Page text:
Many of my friends, who are in the same position as I, have either quit or are going to quit because they were not offered permanent positions as officers, and neither were they offered positions as research officers, science officers or engineers.

In short, the talents are not managed in a proper manner and it seems that whether these scholars return or not did not make any difference.

We, the scholars, are left to find our own ways and means to free ourselves from this contractual bondage so that we can expand our knowledge and industrial experience.

I, being one of them, am currently looking for opportunities to pursue my higher level degree overseas. This time, I might choose not to return.


Go for PSD scholarship

AMPANG: Those who have yet to apply for a Public Service Department scholarship despite scoring 9A+ or more in their SPM examination will not be left out, said Tan Sri Muhyiddin Yassin.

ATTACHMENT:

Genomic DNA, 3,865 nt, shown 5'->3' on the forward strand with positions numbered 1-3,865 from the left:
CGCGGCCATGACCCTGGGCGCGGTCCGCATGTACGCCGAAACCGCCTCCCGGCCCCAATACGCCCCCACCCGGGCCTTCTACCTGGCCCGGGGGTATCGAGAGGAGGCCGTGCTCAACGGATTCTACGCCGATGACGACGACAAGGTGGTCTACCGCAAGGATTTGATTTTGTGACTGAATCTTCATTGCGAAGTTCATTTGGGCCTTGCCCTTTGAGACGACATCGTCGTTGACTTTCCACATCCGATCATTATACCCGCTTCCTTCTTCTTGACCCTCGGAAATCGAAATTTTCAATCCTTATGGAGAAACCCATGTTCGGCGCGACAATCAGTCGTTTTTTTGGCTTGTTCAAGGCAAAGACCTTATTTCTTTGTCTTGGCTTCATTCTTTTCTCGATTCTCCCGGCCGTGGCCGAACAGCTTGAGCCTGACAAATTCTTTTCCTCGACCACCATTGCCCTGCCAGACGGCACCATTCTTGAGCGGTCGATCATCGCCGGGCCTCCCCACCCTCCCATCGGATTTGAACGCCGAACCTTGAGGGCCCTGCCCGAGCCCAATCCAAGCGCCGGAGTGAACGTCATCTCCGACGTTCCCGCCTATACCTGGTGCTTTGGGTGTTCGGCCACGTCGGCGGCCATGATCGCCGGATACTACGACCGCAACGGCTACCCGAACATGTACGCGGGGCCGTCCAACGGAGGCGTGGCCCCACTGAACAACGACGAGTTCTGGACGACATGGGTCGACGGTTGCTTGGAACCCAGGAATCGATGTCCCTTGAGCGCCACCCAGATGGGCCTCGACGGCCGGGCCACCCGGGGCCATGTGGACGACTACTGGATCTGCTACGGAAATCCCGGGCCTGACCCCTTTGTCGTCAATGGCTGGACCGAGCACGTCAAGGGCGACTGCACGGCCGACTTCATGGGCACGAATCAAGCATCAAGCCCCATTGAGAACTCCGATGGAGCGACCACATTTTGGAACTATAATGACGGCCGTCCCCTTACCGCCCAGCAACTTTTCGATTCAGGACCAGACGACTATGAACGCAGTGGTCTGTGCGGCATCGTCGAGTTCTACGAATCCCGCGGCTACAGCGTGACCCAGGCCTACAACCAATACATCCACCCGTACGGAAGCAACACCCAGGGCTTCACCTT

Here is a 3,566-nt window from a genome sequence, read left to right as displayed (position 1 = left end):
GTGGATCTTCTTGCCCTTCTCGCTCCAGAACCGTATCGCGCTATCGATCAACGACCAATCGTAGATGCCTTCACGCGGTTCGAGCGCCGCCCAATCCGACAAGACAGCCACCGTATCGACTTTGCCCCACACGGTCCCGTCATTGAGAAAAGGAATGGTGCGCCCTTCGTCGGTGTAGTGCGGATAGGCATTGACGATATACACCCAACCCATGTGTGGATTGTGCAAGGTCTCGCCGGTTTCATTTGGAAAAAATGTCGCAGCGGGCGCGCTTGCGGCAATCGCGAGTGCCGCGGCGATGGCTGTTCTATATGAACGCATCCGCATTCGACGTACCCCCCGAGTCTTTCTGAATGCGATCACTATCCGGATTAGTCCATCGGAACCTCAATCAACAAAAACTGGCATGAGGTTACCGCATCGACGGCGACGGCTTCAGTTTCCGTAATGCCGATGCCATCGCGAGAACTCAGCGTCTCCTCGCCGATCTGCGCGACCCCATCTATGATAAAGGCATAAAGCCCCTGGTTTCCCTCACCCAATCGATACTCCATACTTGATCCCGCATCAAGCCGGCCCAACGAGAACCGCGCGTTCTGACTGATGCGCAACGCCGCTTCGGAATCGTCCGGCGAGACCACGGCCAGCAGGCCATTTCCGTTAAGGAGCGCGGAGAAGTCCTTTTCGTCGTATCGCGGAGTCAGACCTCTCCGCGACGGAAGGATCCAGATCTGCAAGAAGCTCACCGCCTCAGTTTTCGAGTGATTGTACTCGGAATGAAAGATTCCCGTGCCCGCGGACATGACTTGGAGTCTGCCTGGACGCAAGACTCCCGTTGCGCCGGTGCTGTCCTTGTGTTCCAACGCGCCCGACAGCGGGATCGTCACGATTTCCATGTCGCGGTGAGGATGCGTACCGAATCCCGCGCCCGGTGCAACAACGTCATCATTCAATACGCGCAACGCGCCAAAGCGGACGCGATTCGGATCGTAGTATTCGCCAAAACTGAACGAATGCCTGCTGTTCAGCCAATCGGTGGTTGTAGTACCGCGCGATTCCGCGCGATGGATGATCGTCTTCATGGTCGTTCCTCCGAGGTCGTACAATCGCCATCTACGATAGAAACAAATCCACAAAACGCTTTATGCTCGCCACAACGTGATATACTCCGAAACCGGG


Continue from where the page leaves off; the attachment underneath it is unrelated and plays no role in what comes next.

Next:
The Deputy Prime Minister said these students could still apply for it, in view of Prime Minister Datuk Seri Najib Tun Razak’s assurance that all students who scored 9A+ or better would be granted PSD scholarships for local or overseas studies irrespective of race.

“They can come forward and we will take them into account,” he told reporters yesterday after opening the Ampang Umno division meeting here.

Najib, who made the announcement on Saturday, had described the move as “historical”.

Muhyiddin, who is also Education Minister, said it showed that the Government had no qualms rewarding students based on meritocracy, adding that it would not be a problem to source for the additional funding.